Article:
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World Toilet Day: Duke Engineers Tackle the Global Sanitation Crisis

November 21, 2017

Duke engineers are leading projects backed by the Gates Foundation to bring sanitation to the developing world

On Sunday, November 19, the world turned its attention to the lowly—yet incredibly important—toilet bowl. World Toilet Day was created in 2013 by the United Nations General Assembly to inspire action to tackle the global sanitation crisis. Today, 4.5 billion people live without a household toilet that safely disposes of their waste.

One of the organizations leading the way toward solutions is the Bill & Melinda Gates Foundation, which launched the Reinvent the Toilet Challenge in 2011. Grants were awarded to sixteen researchers around the world who are using innovative approaches—based on fundamental engineering processes—for the safe and sustainable management of human waste.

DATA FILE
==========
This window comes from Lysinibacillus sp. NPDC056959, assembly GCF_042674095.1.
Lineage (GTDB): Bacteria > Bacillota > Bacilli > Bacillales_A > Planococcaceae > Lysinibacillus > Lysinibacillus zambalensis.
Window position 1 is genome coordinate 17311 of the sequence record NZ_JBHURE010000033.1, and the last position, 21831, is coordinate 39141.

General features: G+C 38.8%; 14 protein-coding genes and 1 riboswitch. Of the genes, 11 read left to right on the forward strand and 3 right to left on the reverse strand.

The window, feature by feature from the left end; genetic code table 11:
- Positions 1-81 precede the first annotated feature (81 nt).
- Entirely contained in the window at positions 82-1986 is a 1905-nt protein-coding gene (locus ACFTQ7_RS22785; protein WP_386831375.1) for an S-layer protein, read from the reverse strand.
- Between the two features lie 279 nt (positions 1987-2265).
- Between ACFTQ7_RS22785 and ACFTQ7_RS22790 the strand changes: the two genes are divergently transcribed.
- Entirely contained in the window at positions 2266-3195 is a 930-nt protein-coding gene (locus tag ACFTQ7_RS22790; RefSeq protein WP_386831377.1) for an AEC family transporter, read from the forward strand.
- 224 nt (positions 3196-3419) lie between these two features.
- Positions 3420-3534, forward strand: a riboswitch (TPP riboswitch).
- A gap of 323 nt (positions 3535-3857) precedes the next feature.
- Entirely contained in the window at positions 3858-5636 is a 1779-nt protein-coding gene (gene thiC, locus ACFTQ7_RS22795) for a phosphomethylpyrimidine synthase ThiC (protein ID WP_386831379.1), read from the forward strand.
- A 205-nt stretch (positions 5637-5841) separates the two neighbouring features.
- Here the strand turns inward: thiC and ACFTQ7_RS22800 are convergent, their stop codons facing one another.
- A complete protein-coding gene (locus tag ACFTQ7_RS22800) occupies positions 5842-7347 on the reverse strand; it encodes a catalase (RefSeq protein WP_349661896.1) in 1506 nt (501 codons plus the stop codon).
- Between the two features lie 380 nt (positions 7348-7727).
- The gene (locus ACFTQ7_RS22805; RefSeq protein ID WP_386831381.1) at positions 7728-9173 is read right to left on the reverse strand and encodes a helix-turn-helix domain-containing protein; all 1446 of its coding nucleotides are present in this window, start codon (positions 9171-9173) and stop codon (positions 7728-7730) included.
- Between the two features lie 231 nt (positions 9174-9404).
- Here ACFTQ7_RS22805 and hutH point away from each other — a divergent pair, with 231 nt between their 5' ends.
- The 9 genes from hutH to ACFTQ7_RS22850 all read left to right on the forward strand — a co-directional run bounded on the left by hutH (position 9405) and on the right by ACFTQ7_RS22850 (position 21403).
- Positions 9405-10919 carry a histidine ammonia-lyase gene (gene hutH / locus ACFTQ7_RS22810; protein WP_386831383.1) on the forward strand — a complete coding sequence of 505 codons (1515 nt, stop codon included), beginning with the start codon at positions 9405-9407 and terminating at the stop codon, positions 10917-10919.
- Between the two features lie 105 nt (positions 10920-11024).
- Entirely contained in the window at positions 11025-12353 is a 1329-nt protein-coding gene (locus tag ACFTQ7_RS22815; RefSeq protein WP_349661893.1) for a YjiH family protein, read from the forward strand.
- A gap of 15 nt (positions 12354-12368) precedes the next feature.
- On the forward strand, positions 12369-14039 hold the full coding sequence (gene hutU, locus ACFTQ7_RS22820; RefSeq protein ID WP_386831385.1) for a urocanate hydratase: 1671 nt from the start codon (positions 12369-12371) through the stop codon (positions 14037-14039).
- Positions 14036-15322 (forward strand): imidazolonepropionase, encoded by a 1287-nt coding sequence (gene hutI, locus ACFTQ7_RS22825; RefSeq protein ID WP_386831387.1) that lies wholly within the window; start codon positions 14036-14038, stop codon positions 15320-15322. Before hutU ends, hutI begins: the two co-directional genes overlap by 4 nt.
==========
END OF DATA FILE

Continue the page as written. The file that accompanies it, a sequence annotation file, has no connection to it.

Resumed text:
Duke University researchers are leading two of these important projects, and have been tasked with establishing a new Sanitation Technology Cluster, which will go beyond toilet designs to fill various gaps in sanitation solutions. Below, learn more about how Marc Deshusses, professor of civil and environmental engineering and global health; Jeff Glass, professor of electrical and computer engineering; and Brian Stoner, research professor of electrical and computer engineering, are working to bring sanitation to areas in need.

 

This article, video and infographic were originally published on the Pratt School of Engineering website and were republished with permission. Visit the site to learn more about other sanitation projects at Duke.

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Polluted Stream

More than four billion people don't have access to a decent toilet. The implications are huge, because there's a lot of fecal matter that ends up untreated in the environment, and it leads to diarrheal diseases, parasites and other health impacts on people.

Marc Deshusses, professor of civil and environmental engineering and global health

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